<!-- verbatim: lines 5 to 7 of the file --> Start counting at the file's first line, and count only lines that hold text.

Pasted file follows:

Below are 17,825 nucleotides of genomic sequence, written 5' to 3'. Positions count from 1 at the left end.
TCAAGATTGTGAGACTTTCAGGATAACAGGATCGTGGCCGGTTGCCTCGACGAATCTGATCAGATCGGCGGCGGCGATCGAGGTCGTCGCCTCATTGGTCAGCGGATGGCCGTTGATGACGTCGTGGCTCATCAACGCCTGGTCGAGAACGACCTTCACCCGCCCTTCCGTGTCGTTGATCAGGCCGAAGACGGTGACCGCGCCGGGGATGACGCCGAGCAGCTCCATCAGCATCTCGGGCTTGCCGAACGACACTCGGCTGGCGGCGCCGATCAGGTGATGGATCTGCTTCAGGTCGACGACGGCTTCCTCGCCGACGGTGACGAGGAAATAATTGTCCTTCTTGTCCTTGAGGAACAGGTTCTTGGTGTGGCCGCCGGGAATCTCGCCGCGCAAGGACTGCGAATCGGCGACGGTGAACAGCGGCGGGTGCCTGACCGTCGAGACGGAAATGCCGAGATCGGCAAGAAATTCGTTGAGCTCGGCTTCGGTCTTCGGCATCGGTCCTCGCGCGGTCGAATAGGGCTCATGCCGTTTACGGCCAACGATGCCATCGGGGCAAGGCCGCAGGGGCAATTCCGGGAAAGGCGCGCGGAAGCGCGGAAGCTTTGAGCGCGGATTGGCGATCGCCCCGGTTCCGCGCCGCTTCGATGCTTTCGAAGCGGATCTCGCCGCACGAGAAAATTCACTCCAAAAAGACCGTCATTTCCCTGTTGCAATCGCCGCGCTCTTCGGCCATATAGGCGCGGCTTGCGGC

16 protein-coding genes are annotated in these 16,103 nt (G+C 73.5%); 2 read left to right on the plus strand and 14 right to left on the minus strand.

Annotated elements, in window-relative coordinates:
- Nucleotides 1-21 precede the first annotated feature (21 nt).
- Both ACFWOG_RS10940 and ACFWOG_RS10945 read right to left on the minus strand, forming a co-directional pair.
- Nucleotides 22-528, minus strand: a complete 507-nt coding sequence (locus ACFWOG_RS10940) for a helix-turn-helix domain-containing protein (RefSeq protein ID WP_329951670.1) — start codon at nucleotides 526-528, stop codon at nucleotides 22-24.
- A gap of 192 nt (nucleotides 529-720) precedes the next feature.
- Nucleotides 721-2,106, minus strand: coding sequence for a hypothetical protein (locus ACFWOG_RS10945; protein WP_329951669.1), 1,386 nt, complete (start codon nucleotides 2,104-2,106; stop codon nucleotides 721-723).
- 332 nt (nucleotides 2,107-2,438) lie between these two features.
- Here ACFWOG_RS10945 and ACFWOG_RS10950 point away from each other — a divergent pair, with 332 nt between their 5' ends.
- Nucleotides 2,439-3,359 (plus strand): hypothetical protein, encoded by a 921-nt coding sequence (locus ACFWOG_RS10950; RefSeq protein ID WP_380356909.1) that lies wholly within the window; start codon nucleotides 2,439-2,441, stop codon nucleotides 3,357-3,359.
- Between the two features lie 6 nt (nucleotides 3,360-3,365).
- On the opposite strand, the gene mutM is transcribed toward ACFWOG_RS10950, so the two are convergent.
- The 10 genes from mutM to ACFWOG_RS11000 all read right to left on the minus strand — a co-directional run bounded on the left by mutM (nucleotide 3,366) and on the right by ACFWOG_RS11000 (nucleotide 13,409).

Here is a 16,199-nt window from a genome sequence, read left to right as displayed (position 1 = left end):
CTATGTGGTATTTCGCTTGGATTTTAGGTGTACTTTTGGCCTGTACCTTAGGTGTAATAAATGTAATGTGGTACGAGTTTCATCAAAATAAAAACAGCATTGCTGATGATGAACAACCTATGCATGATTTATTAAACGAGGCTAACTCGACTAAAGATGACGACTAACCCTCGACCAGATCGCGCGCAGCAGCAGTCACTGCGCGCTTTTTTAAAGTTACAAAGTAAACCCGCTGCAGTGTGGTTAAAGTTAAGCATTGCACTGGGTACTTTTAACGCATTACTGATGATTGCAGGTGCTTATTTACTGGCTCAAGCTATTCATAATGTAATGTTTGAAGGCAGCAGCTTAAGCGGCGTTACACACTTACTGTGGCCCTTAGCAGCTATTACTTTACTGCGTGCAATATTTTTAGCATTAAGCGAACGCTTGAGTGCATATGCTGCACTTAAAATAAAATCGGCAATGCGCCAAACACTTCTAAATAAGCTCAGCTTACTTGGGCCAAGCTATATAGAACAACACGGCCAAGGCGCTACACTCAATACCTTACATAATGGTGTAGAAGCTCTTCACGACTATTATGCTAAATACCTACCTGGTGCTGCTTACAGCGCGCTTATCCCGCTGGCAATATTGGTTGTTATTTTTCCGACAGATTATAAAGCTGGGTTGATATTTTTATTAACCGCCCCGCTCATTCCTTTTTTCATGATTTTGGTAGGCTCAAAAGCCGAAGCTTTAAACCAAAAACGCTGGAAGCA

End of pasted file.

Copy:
- Nucleotides 1-21 precede the first annotated feature (21 nt).
- Both ACFWOG_RS10940 and ACFWOG_RS10945 read right to left on the minus strand, forming a co-directional pair.
- Nucleotides 22-528, minus strand: a complete 507-nt coding sequence (locus ACFWOG_RS10940) for a helix-turn-helix domain-containing protein (RefSeq protein ID WP_329951670.1) — start codon at nucleotides 526-528, stop codon at nucleotides 22-24.